Intro Hey there! If you're reading this, you're probably new to AI image generation and want to learn more. If you're not, you probably already know more than me :). Yeah, full disclosure: I'm still pretty inexperienced at this whole thing, but I thought I could still share some of the things I've learned with you! So, in no particular order: 1. You can like your own posts I doubt there's anyone who doesn't know this already, but if you're posting your favorite generations and you care about getting likes, you can always like them yourself. Sketchy? Kinda. Do I still do it? Yes. And on the topic of getting more likes: 2. Likes will often be returned Whenever I receive a like on one of my posts, I'll look at that person's pictures and heart any that I particularly enjoy. I know a lot of people do this, so one of the best ways to get people to notice and like your content is to just browse through posts and be generous with your own likes. It's a great way to get inspiration too! 3. Use turbo/lightning LORAs If you find yourself running out of credits, there are ways to conserve them. When I'm iterating on an idea, I'll use a SDXL model (Meina XL) paired with this LORA. This lets me get high quality images in 10 steps for only 0.4 credits! It's really nice, and works with any SDXL model. Unfortunately, if there is a similar method for speeding up SD 1.5 models I don't know it, so it only works with XL. 4. Use ADetailer smartly ADetailer is the best solution I've found for improving faces and hands. It's also a little difficult to figure out. So, though I'm still not a professional with it, I thought I could share some of the tricks I've learned. The models I normally use are face_yolo8s.pt and hand_yolo8s.pt. The "8s" versions are better than the "8n" versions, though they are slightly slower. In addition to these models, I'll often add the Attractive Eyes and Perfect Hand LORAs respectively. These are all just little things you can do to improve these notoriously hard parts of image generation. Also, using ADetailer before upscaling the image is cheaper in terms of credits, though the upscaling process can sometimes mess up the hands and face a little bit so there's some give and take there. 5. Use an image editing app Wait a minute, I hear you saying, isn't this a guide for using Tensor Art? Yes, but you can still use other tools to improve your images. If I don't like a specific part of my image, I'll download it, open it in Krita (Or Photoshop or Gimp) and work on it. My art skills are pretty bad, (which is why I'm using this site in the first place,) but I can still remove, recolor, or edit certain aspects of the image. I can then reupload it to Tensor Art, and Img2img with a high denoising strength to improve it further. You could also just try inpainting the specific thing you want to change, but I always find it a bit of a struggle to get inpaint to make the changes I want. 6. Experiment! The best way to learn is to do, so just start generating images, fiddling with settings, and trying new things. I still feel like I'm learning new stuff every day, and this technology is improving so fast that I don't think anyone will ever truly master it. But we can still try our hardest and hone our skills through experimentation, sharing knowledge, and getting more familiar with these models. And all the anime girls are a big plus too. Outro If you have anything to add, or even a tip you'd like to share, definitely leave a comment and maybe I can add it to this article. This list is obviously not exhaustive, and I'm no where near as talented as some of the people on this platform. Still though, I hope to have helped at least one person today. If that was you, maybe give the article a like? I appreciate it a ton, so if you enjoyed, just let me know. Thanks for reading!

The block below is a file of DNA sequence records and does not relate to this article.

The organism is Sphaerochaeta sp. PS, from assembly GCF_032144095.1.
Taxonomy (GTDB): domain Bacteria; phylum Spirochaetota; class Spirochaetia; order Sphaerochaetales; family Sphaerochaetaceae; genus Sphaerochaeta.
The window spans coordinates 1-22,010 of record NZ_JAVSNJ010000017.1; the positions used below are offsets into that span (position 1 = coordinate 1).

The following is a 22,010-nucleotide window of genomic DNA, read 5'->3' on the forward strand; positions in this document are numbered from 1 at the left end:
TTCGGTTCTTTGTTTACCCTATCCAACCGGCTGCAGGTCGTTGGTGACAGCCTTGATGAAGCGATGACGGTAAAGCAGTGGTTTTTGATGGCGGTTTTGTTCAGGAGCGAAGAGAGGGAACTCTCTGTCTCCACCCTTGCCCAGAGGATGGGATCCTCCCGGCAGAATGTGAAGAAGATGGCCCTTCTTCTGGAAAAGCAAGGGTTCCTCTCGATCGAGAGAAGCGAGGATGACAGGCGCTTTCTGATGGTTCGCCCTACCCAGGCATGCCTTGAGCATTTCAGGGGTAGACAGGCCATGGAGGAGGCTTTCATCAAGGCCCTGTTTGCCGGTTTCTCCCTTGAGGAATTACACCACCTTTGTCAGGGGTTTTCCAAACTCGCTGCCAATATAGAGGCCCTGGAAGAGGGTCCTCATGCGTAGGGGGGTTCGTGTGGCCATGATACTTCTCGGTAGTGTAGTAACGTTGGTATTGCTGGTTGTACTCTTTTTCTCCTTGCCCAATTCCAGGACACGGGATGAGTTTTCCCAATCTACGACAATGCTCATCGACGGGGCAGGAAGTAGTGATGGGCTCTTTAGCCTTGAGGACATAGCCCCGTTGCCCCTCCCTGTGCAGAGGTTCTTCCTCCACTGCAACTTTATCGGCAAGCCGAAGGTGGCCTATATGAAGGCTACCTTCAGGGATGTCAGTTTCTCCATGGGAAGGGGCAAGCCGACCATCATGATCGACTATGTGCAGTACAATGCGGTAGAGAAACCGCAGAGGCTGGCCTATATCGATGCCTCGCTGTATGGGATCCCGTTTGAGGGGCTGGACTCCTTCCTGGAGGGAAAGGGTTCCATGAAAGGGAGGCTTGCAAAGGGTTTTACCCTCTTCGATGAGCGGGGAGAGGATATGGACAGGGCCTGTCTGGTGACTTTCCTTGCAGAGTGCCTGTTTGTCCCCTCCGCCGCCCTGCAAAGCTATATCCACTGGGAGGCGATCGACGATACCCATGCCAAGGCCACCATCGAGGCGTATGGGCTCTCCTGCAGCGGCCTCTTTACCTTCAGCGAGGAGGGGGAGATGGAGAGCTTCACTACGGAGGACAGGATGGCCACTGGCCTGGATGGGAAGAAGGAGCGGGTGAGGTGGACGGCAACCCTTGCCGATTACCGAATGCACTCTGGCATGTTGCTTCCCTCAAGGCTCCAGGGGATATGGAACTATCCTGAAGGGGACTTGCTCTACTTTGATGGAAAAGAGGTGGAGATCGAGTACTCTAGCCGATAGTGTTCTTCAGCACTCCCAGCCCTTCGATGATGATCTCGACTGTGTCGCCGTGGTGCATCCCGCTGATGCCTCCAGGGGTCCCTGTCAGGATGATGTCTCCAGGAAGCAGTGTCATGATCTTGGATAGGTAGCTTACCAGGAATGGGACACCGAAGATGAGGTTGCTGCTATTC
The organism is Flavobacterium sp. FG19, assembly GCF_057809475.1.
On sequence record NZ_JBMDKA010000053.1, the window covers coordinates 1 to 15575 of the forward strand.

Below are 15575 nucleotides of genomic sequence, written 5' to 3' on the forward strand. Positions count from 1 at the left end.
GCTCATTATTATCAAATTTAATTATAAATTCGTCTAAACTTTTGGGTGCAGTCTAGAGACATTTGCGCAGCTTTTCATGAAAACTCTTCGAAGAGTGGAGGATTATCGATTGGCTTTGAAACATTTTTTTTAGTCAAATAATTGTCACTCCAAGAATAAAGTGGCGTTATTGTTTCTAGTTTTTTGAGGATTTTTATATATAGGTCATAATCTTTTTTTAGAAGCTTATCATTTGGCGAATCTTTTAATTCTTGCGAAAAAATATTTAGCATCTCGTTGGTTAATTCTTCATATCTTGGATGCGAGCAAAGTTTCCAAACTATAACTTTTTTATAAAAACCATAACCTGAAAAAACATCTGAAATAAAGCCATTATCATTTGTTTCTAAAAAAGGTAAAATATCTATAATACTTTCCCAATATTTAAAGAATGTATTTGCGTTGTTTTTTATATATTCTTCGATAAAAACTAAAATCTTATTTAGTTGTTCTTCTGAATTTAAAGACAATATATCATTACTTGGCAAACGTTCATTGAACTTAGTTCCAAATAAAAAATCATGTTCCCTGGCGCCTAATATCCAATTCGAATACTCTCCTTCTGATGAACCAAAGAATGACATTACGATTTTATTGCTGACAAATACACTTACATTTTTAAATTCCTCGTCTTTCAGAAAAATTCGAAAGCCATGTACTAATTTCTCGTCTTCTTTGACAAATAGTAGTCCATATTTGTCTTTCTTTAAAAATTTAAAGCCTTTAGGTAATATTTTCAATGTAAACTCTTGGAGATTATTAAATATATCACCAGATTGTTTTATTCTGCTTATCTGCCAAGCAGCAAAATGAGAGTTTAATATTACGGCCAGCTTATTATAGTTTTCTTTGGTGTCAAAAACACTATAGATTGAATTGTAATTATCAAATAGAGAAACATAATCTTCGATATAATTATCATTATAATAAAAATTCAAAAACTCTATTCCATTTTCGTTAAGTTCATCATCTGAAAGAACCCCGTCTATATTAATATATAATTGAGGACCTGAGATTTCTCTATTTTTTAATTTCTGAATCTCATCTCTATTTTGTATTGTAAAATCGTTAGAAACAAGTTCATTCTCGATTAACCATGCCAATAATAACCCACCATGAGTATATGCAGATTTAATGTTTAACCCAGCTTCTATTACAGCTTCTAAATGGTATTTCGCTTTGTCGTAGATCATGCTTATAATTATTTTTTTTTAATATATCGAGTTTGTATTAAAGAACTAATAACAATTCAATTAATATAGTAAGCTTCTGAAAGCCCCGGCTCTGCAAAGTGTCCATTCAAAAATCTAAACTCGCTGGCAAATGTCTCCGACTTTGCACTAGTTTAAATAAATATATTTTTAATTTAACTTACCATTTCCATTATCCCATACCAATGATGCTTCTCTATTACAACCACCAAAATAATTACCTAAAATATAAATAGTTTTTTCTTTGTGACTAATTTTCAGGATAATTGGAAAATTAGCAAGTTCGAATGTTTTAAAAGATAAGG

• MOOD MAGIC SERIES • I. Melancholy